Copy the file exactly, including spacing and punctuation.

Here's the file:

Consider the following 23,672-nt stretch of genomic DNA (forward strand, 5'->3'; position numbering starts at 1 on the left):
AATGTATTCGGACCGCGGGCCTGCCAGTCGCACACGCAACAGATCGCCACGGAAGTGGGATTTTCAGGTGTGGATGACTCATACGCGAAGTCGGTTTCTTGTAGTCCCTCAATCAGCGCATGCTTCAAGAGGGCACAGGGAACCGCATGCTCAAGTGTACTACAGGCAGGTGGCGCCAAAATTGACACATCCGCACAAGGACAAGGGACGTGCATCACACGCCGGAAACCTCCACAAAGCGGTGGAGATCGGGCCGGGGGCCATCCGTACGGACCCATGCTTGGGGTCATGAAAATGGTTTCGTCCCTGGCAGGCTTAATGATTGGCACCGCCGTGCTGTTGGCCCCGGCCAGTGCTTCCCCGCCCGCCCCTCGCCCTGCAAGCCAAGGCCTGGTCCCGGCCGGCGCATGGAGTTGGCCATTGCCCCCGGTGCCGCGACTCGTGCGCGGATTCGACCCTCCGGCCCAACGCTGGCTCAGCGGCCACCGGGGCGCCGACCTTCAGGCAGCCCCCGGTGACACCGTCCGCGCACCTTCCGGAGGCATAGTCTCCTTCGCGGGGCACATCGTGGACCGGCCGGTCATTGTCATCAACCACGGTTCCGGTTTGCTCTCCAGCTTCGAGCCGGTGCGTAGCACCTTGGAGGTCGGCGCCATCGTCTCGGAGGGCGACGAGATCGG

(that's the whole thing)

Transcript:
Consider the following 23,672-nt stretch of genomic DNA (forward strand, 5'->3'; position numbering starts at 1 on the left):
AATGTATTCGGACCGCGGGCCTGCCAGTCGCACACGCAACAGATCGCCACGGAAGTGGGATTTTCAGGTGTGGATGACTCATACGCGAAGTCGGTTTCTTGTAGTCCCTCAATCAGCGCATGCTTCAAGAGGGCACAGGGAACCGCATGCTCAAGTGTACTACAGGCAGGTGGCGCCAAAATTGACACATCCGCACAAGGACAAGGGACGTGCATCACACGCCGGAAACCTCCACAAAGCGGTGGAGATCGGGCCGGGGGCCATCCGTACGGACCCATGCTTGGGGTCATGAAAATGGTTTCGTCCCTGGCAGGCTTAATGATTGGCACCGCCGTGCTGTTGGCCCCGGCCAGTGCTTCCCCGCCCGCCCCTCGCCCTGCAAGCCAAGGCCTGGTCCCGGCCGGCGCATGGAGTTGGCCATTGCCCCCGGTGCCGCGACTCGTGCGCGGATTCGACCCTCCGGCCCAACGCTGGCTCAGCGGCCACCGGGGCGCCGACCTTCAGGCAGCCCCCGGTGACACCGTCCGCGCACCTTCCGGAGGCATAGTCTCCTTCGCGGGGCACATCGTGGACCGGCCGGTCATTGTCATCAACCACGGTTCCGGTTTGCTCTCCAGCTTCGAGCCGGTGCGTAGCACCTTGGAGGTCGGCGCCATCGTCTCGGAGGGCGACGAGATCGG